Other regulatory work at international level was undertaken and completed (ISO 9386-1, dated 2000) in Europe (EN 81-40 dated 2008). In Europe, for stairlift manufacturers there was the need to have a harmonized European standard providing presumption of conformity with the essential safety requirements of Machinery Directive and giving specifications and technical construction techniques, backed up by a risk analysis performed in compliance with essential safety requirements of the Machinery Directive.
The EN 81-40 standard certainly represented a great step forward for the market, allowing to overcome the various national standards which were still observed in several European countries. The regulatory path did not stop and EN 81-40 standard recently underwent a review, still ongoing, aiming at adapting the regulatory requirements to the stairlift state-of-the-art construction technique.
To be fair, it must be said that the harmonized European standards have not to be compulsorily observed, as it is the compliance with the Directive which must be compulsorily ensured. However, they represent a reference of great importance for the manufacturer who has to assess compliance with the Directive: by complying with the harmonized standard, he will have the presumption of conformity with the Machinery Directive.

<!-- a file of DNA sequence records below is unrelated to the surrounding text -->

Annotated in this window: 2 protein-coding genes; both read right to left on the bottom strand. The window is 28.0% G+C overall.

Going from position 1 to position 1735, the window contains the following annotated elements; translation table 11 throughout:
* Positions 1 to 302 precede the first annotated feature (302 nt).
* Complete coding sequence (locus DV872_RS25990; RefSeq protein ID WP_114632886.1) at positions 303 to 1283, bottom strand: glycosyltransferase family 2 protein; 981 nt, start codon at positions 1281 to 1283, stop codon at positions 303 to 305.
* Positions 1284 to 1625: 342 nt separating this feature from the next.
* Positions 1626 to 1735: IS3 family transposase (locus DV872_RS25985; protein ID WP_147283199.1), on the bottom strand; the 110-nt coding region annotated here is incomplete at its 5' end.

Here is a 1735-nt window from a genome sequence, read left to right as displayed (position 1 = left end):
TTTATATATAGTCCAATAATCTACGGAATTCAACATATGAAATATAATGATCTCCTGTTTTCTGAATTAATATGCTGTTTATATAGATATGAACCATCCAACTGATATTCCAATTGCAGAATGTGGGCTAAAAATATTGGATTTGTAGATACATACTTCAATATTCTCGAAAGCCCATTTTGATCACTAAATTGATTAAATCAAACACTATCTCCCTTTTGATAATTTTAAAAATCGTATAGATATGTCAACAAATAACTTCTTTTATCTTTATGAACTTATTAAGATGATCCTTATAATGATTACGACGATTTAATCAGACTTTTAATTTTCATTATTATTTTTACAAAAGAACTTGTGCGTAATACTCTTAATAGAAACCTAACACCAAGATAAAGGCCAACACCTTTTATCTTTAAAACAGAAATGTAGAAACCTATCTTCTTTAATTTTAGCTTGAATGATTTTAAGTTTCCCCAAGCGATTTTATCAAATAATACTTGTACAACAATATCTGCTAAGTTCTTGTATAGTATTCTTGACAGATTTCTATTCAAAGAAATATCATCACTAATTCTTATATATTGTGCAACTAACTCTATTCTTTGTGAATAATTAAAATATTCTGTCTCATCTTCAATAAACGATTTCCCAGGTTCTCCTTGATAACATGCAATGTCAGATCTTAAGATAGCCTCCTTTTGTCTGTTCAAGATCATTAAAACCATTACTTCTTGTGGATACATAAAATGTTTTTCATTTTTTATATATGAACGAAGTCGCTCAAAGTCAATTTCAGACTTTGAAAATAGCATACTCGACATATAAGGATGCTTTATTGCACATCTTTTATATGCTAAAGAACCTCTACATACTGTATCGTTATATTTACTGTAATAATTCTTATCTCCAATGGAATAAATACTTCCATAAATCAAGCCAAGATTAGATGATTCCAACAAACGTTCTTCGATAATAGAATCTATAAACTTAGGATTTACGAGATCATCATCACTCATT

Let’s summarize the features of a modern stairlift we can say that:
- The reference directives are the 2006/42 Machinery Directive, the Electromagnetic Compatibility Directive (2014/30) and the Low Voltage Directive (2014/35).
- The main safeties to be fitted on stairlifts should be: key switch, emergency stop, safety gear, speed governor, anti-collision sensors and, for stairlifts with platform, access bands to the platform and safety arms for the wheelchair user.
Of course, depending of traction systems, there may be different specific requirements for the traction system used.
This type of lifting equipment has been on the Italian and European market from the eighties. Especially in Italy, the 236 Ministerial Decree dated 1989 (Regulations for the Implementation of the Law 13 dated 1989 including the technical requirements necessary to guarantee accessibility, adaptability and visibility of private buildings and public housing) states the first technical specifications relevant to lifting platforms. A few lines (still unchanged) referring to the specifications of stairlifts, where applicable.